Networking civil society revisited

News that the Local Government Association was planning to close their Knowledge Hub prompted me to blog about issues of the sustainability of closed system platforms, whether we should embrace more open models for social ecosystems, and networking civil society not just local government.

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  1. I've created a Storify here of the tweets that followed the news of the proposed closure of the Knowledge hub. The tweets below focus on the wider issues.
  2. The piece I posted included this: 

    I’m interested in looking at things from the other end – that of helping people become their own knowledge hubs within the wider knowledge ecologies Steve Dale explores in an excellent second post on the topic. As well as developing personal digital literacies, in the social ecology we’ll need digital curators to help make sense and join up conversations and people: what I’m calling social reporting. Digital curators are working “in the wild” rather than as online community managers on knowledge hubs, which of course raises another business model challenge. How do we earn a living? And how do the curators cooperate within a field to make things as easy as possible for others? That’s for another post.


    Meanwhile I have been exploring alternatives to the knowledge hub model in recent posts, prompted by ideas for a sort of civic Facebook or similar system developed by the new Lobbi initiative. The original vision there has been for a system to connect politicians, officials and citizens to tackle local issues and revive local politics. I love the enthusiasm behind the idea … but if a big outfit like LGA can’t make a knowledge hub work with fairly digitally savvy professional users, with shared culture and practises, is it realistic to think it possible to do something big with a far more diverse set of users?


    In any case, whether or not sustainable knowledge hubs can be maintained, they won’t do everything, and anyone aiming to use digital technology for social good will need a set of personal literacies and tools to do that: hence my exploration of Creating a whole kit (and caboodle) for community enablers and agents of change and What’s digital life like for a community enabler?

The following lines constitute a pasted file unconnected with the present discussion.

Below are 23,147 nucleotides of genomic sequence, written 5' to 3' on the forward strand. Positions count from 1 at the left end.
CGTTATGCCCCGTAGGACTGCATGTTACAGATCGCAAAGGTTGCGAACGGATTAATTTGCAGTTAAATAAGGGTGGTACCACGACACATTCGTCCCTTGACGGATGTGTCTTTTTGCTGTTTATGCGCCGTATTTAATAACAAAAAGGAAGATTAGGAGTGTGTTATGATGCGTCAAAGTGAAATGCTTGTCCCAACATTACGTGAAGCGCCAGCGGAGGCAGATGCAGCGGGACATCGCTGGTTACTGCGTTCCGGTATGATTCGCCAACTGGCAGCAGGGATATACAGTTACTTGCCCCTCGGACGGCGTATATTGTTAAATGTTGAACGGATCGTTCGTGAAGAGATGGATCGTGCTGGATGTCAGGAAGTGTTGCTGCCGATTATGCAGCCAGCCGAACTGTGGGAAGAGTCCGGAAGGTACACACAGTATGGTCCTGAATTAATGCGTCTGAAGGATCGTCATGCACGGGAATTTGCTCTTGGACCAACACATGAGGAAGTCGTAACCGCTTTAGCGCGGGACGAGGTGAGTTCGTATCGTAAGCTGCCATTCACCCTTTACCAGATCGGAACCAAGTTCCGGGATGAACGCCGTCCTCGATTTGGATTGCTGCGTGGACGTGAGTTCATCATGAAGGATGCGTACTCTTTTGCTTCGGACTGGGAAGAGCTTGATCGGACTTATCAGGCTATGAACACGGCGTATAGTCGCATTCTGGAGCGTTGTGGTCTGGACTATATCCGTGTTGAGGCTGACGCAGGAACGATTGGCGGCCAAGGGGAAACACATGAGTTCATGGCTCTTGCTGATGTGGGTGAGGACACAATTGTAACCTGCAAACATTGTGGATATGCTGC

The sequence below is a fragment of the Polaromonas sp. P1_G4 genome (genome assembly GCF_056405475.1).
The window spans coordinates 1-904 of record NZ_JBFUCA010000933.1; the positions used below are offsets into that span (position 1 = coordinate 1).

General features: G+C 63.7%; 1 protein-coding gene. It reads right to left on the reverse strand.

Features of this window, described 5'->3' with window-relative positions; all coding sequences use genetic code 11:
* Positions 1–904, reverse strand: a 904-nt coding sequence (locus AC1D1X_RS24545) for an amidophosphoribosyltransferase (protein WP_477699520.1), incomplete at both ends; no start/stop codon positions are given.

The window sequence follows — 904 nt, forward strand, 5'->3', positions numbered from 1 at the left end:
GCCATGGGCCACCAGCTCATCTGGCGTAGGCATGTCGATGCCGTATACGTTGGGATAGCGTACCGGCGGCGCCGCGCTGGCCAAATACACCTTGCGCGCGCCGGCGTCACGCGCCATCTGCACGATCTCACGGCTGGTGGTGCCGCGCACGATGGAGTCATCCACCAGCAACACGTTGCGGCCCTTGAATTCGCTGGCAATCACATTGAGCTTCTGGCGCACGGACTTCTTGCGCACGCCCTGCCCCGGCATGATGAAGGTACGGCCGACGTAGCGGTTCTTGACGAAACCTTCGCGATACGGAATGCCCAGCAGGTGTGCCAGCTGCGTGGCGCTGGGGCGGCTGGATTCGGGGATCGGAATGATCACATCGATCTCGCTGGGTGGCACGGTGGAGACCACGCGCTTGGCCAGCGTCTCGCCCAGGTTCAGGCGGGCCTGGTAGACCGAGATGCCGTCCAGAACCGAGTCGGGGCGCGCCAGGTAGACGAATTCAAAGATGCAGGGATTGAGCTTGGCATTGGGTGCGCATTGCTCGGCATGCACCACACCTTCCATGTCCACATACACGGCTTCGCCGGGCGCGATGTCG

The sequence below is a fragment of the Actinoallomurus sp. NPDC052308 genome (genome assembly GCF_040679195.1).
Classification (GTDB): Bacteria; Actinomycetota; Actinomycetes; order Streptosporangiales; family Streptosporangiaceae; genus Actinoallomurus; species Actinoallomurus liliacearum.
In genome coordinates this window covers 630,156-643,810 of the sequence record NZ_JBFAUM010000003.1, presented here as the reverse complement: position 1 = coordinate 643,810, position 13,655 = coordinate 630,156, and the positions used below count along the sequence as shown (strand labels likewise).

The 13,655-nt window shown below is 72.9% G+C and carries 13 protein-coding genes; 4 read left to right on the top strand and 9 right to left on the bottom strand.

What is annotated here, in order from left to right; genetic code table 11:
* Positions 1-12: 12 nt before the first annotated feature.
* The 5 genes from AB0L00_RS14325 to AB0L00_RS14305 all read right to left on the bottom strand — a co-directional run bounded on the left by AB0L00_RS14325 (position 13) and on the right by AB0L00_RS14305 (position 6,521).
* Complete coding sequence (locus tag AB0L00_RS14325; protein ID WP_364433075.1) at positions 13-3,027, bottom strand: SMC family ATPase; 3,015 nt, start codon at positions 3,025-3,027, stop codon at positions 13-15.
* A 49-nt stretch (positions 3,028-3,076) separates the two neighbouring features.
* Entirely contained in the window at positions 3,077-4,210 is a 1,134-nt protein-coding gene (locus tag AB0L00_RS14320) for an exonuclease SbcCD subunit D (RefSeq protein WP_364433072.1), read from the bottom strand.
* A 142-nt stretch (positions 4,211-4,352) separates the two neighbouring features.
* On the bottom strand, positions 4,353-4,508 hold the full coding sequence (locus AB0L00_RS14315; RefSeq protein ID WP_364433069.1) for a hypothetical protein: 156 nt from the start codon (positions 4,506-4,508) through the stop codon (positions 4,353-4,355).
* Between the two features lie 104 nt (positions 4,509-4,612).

I did write in an earlier post that I thought whatever challenges Lobbi faced in developing a platform, it could have an important role in acting as a convenor and catalyst for a wider movement for social technology for social impact, linking politics and local social action. Maybe it’s time for a get-together around the new architectures, roles and skills needed to meet The Challenge of Networking Civil Society, as I wrote a year back. It’s not getting easier.

  3. I dropped some tweets into discussion about the Knowledge Hub to raise the issue of where wider civil society discussions might take place.
  4. Dave Briggs, who responded to the closure of the Knowledge Hub with ideas for a replacement ...
  5. ... agreed on the need for wider connections.
  6. Shirley Ayres and then others picked up on the availability of a range of tech resources, and the need to help community enablers use them. I had previously blogged about this in Creating a whole kit (and caboodle) for community enablers and agents of change and What’s digital life like for a community enabler?
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